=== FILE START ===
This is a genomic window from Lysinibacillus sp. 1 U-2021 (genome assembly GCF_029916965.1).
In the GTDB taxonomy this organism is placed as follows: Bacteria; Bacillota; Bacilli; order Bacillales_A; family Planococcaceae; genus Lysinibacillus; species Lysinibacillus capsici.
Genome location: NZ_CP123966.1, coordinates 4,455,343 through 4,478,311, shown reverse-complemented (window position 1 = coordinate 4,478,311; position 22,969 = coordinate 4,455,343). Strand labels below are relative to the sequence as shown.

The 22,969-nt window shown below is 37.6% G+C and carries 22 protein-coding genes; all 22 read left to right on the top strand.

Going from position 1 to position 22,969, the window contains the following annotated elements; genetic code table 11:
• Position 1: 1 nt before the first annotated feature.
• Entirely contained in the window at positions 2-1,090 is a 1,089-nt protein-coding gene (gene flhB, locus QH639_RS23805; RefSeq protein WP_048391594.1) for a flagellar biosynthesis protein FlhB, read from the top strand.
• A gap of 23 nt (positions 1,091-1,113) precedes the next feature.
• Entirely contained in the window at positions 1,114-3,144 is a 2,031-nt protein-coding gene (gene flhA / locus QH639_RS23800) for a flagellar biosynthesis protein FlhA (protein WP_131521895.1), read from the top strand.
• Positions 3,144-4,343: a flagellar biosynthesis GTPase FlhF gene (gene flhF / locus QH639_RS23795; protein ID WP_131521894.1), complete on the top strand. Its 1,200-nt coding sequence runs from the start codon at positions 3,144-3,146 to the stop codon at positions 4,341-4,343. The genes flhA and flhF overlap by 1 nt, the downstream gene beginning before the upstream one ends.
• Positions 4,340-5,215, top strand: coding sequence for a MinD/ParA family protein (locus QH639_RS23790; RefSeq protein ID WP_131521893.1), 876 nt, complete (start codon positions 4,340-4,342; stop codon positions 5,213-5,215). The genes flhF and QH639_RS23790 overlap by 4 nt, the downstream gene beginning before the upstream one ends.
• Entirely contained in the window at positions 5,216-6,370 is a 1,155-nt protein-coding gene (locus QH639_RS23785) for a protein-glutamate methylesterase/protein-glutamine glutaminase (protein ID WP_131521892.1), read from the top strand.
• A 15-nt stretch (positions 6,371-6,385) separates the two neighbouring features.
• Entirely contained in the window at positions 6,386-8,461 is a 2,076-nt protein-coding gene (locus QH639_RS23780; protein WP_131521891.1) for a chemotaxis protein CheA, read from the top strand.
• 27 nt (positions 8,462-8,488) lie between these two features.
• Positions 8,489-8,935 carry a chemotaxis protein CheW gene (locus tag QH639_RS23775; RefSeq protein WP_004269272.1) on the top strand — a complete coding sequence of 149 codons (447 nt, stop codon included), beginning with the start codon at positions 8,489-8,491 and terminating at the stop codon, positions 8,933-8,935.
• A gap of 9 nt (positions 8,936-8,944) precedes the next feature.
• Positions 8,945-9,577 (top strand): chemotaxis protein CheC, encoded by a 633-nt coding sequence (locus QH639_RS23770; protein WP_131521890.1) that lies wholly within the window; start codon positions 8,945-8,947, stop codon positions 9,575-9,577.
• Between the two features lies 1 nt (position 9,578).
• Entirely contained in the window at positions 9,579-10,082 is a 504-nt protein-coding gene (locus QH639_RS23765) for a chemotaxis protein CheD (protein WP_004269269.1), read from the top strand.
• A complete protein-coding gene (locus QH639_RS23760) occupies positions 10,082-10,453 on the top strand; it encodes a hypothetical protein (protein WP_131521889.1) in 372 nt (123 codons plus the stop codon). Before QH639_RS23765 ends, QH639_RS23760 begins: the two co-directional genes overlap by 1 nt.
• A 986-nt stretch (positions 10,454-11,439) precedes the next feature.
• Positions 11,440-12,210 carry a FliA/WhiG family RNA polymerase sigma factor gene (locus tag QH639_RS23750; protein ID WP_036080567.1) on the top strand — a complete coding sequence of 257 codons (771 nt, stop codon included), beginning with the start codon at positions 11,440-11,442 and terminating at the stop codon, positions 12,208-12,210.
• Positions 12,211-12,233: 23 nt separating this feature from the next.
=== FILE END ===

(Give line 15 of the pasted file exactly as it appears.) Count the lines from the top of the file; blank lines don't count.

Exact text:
• 27 nt (positions 8,462-8,488) lie between these two features.